Discernment Committee Reflections 1/15/16

I arrived at church a few minutes early to find my priest and a member of the discernment committee talking about the events of the day. It seemed to us that the death of Alan Rickman was of greater import to members of the parish than the latest pronouncement out of Canterbury. For me, of even more significance was this next step on my spiritual journey, my first discernment committee meeting.

For my friends who are not Episcopalians, a discernment committee is part of the process of becoming an ordained priest. You need your priest to support your calling and you need your local community to support it. All of this comes after many meetings with my priest, as well as meeting with the bishop and members of the commission on ministry to get the go ahead to even have a discernment committee.

It seems like in the old days, people would tell the Bishop about the career path they hoped to follow, starting as an assistant rector, becoming a rector, and over time moving to larger churches. The discernment committee would then either be a rubber stamp, or a veto of this desire.

If you got all the proper approvals, you would then go to seminary for three years and then start your career as a priest, where there would always be jobs available.

Things have changed. In my letter to the bishop, I said I didn’t know what God was calling me to, but simply that I was called to some sort of ministry beyond what I am currently doing in my day to day life. People have told me that in the old days, that would have ended the process for me right then and there, but things have changed.

So, for the next couple of months, every other week, I will gather with a small group of people, some from my church, others from beyond the church, to pray, study scripture, and talk about God’s calling to each of us, especially as it relates to what God might have in store for me. It won’t be a simple rubber stamp or a veto. It will be work for all of us. They will then pass their thoughts on to the bishop and the commission on ministry and I will move on to the next step, whatever it might be.

The discussions will be confidential, so we can all speak as freely as openly as possible, so unless someone gives me specific permission to talk about something they have said, I expect to be sharing my experiences of the meetings, what they feel like and meant to me, but not much else.

I am hoping that the meetings will be a blessing to me and to members of the discernment committee. Likewise, I hope that my reflections on this online will be a blessing to a wider audience and that I might gain additional insights from my friends online.

I realize that the process I am going through may be different than the process in other dioceses and I hope that my writing about this will help both The Episcopal Church in Connecticut and other diocese think more about how discernment and formation processes can be improved to better meet the needs of the 21st century church.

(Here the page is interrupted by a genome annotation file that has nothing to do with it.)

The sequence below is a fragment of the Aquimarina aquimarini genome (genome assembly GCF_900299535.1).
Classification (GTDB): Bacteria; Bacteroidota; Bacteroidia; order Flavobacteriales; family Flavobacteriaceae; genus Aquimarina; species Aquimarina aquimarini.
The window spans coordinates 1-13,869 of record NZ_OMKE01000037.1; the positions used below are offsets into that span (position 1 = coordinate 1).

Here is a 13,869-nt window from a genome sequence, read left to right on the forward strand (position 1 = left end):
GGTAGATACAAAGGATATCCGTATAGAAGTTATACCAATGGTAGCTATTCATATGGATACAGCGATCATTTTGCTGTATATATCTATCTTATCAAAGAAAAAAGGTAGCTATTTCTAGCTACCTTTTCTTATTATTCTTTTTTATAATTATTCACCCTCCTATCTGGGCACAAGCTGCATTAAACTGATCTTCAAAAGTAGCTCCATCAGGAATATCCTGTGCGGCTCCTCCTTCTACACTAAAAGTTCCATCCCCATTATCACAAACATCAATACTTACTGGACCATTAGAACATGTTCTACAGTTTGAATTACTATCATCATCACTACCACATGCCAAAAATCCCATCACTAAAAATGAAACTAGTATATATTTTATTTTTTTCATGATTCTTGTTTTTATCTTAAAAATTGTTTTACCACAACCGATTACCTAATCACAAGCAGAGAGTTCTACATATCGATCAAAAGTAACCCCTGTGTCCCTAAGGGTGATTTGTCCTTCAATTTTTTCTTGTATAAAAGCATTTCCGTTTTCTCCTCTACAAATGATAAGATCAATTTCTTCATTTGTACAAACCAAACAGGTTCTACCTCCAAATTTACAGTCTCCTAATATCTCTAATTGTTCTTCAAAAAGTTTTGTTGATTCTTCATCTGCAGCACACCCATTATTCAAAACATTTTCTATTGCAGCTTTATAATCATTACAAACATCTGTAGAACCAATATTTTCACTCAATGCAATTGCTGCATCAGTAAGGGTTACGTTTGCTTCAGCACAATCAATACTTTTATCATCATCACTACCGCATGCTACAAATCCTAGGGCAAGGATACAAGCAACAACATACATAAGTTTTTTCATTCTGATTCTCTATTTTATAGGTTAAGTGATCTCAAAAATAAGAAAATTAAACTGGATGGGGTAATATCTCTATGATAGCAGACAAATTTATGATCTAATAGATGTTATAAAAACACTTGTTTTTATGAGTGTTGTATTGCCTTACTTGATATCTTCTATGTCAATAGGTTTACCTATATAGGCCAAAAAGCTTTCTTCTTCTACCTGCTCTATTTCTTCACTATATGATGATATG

So, what was it like last night? I came from a relatively poor family with a relatively strict father. In elementary school, my classmates made fun of the clothes my mother bought me from thrift shops, and the food we ate was simple, either home grown, inexpensive, or day old. In spite of doing well academically, it often felt like I could never please anyone, not my father, not my classmates. I was never good enough. Other than the care I felt from my mother, I rarely felt particularly loved.

And here I am, exploring becoming a priest. Why? Because I finally came to believe that God really does love me, not just as some sort of nice concept that we talk about in Sunday School, “God loves you”, but a deep full love greater than we can understand, a love beyond our deserving, made accessible through the cross. In experiencing that love, I came to believe that I must go show that love to whomever God leads me to.

As I think about this, as I try to write about it, I get verklempt , a feeling I felt several times last night. I felt God’s love for me coming through the words of the members of the discernment committee as we talked. I felt God’s love for me, and all of us, in the words of the opening collect and in the discussion of parts of the liturgy that have been said by others God loves just as much for centuries.

Yet one does not have to be ordained to share God’s love. So, is God calling me to ordination? If so, why? Does it have something to do with celebrating the sacraments? With living a sacramental life? With outward and visible signs of inward and invisible grace?

And who is God leading me to serve? What sort of service is God asking of me?

These are the things I hope to discern, with the help of the members of the discernment committee as well as the help of people reading and commenting on my words online.

(Categories: )